Notes on Lab #8
For this lab, you will turn in your models (Excel spreadsheet or Vensim model) and your writeup as usual.
Area through Monte Carlo Simulation
For this part you will use Monte Carlo simulation to compute the area (integral) of a function over a given interval. In order to verify your simulation, you could use one of the arbitrarily generated integrable functions from integrals.wolfram.com as a test case. (You may have to keep hitting the RANDOM EXAMPLE button till you get a function that’s easy to work with.) Or if you remember enough calculus, just use an integral familiar to you. You can use Excel or Vensim to do the simulation, but in either case you should use a sufficient number of points (10,000 should be enough) and report:
- the function you used
- the interval over which you computed the area
- a plot of the function over that interval
- the number of points in your simulation
- the analytical form of the integral from Wolfram
- the area from the simulation
- the value obtained by analytical solution for the definite integral from the Fundamental Theorem of Calculus
- the relative error.
For reporting the function and its integral, you may way to use Microsoft Equation Editor in Word (Insert /Object / Microsoft Equation), which formats the symbols nicely. If you use Vensim and it doesn’t allow you to display a sufficient number of values to see the final relative error, include a plot of how this error decreases as you use more points. If you use Excel, you can generate 10,000 random values as follows:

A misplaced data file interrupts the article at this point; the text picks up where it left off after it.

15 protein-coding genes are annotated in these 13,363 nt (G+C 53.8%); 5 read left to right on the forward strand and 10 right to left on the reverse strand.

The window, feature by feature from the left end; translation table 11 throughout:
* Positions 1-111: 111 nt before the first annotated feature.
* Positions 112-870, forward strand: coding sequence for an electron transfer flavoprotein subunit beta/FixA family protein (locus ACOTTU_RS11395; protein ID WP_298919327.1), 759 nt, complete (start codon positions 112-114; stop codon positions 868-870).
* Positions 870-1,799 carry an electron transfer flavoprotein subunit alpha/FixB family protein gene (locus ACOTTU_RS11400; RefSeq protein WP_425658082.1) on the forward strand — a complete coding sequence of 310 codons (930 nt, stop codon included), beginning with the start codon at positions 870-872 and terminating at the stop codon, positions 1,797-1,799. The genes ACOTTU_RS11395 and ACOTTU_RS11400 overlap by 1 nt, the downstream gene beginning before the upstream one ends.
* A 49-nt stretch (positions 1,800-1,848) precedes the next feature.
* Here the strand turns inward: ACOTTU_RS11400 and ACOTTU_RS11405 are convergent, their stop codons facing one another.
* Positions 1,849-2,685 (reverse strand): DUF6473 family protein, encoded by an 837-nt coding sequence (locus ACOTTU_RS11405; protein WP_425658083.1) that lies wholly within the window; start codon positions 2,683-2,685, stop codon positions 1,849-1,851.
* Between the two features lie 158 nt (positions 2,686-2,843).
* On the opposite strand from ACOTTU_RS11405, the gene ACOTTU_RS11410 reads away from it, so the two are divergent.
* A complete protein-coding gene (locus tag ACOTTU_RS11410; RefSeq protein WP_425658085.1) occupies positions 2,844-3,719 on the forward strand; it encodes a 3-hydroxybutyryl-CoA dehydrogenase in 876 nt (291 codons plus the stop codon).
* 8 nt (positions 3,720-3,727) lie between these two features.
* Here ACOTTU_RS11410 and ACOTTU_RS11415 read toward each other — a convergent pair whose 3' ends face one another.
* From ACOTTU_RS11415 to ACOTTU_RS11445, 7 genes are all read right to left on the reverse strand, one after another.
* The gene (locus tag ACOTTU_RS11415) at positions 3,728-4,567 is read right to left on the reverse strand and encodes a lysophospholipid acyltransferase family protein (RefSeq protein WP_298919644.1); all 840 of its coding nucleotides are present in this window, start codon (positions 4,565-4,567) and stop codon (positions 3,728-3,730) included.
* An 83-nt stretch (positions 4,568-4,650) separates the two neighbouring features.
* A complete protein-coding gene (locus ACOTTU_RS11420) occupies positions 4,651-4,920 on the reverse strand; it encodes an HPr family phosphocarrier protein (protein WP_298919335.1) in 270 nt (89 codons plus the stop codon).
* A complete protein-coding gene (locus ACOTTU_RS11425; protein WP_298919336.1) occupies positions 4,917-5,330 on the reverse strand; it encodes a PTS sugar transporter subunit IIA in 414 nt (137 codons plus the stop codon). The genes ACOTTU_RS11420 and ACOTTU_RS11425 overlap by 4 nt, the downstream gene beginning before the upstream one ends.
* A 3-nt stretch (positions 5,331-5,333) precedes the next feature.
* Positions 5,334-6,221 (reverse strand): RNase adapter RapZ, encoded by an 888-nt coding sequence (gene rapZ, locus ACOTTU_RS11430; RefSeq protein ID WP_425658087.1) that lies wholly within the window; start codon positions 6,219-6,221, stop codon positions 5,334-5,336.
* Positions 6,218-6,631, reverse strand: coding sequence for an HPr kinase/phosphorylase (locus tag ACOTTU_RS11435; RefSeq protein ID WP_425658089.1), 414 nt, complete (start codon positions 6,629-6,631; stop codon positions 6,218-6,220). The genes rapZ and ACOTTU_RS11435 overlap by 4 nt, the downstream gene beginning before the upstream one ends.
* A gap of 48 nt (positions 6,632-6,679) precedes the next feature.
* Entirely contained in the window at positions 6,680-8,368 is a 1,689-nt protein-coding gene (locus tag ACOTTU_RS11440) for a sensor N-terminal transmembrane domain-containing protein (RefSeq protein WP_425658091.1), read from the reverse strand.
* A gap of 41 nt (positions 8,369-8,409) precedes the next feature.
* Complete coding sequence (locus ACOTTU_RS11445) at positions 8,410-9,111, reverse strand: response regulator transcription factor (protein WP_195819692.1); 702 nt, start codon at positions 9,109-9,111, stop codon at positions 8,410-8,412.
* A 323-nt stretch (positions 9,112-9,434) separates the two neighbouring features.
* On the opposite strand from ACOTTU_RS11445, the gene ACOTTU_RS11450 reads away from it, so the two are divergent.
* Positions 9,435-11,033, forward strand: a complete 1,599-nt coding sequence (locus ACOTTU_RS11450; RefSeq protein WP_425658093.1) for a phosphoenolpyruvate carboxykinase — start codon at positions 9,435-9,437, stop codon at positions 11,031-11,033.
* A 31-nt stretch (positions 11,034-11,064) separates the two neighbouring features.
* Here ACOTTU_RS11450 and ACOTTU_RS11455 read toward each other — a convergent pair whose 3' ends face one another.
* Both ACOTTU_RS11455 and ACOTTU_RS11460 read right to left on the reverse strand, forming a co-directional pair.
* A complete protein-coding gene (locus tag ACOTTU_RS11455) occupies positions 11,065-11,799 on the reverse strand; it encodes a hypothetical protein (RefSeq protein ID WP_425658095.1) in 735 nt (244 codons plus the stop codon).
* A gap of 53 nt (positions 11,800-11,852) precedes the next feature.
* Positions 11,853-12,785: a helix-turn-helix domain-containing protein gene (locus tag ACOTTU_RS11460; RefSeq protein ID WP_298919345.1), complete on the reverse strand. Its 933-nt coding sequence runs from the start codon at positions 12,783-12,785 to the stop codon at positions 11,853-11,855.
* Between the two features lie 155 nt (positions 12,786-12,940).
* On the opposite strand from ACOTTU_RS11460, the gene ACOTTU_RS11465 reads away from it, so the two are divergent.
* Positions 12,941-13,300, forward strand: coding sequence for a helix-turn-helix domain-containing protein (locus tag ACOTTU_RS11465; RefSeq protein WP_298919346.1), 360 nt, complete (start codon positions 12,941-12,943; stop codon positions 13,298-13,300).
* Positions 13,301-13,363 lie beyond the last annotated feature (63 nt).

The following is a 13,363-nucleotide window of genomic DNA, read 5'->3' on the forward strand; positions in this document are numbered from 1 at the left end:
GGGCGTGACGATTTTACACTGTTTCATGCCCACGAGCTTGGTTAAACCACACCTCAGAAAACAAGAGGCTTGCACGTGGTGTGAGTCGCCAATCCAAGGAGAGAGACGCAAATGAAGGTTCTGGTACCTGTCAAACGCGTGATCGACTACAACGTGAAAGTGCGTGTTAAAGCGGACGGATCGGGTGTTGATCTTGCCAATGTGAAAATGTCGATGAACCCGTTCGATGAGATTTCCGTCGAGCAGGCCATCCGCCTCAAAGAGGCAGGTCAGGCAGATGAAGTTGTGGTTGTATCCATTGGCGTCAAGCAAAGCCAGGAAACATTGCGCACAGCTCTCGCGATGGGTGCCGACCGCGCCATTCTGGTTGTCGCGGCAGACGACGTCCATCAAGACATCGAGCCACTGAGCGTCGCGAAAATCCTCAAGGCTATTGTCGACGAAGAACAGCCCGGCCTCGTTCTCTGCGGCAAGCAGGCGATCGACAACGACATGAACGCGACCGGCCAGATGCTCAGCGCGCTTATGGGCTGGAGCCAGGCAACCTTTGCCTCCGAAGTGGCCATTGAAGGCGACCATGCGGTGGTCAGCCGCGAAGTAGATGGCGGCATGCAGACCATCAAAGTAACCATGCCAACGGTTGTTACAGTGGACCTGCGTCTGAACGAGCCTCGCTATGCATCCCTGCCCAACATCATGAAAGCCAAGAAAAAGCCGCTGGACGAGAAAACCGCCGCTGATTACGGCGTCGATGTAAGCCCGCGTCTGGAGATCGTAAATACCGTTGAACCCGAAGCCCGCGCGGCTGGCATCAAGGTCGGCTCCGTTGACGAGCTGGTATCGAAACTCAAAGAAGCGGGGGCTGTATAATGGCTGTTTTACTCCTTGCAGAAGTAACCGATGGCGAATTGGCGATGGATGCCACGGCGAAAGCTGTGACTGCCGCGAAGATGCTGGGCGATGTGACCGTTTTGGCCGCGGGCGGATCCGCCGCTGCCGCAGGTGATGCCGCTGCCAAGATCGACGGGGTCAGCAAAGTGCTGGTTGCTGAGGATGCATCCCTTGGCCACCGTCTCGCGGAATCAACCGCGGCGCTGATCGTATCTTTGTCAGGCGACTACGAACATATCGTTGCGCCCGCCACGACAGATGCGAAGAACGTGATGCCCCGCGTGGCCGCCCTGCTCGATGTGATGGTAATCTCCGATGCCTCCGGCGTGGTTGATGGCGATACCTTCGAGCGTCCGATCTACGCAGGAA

- Put =RAND() in the first row of a column
- Select the whole column by clicking on the header (letter) at the top
- In the Home tab, click the Fill button at right, and select Down
- Scroll down to row 10,001 and delete values from there to the end of the column
Use Vensim to build a model to generate data to make an average-distance-traveled plot like the one on p. 412 (last of these slides). Hint: Have two “populations”, x and y, each with its own inflow, but no arrow from the population to the inflow. For each number of steps, take the average over five random seeds. You should also turn in a sample plot of the walk itself, by doing an X/Y graph similar to the one you did for the skydiving and predator/prey models. You can look at a limited number of steps (10 – 20) to save time and simplify the the X/Y plot. If you’re good at Excel, you may be able to use one of the spreadsheets from the authors’ repository instead of Vensim, but the trick will be to figure out how to generate the X/Y plot from the animation. If you have time, you might try a “biased random walk” where there’s a higher probability of moving in a certain direction.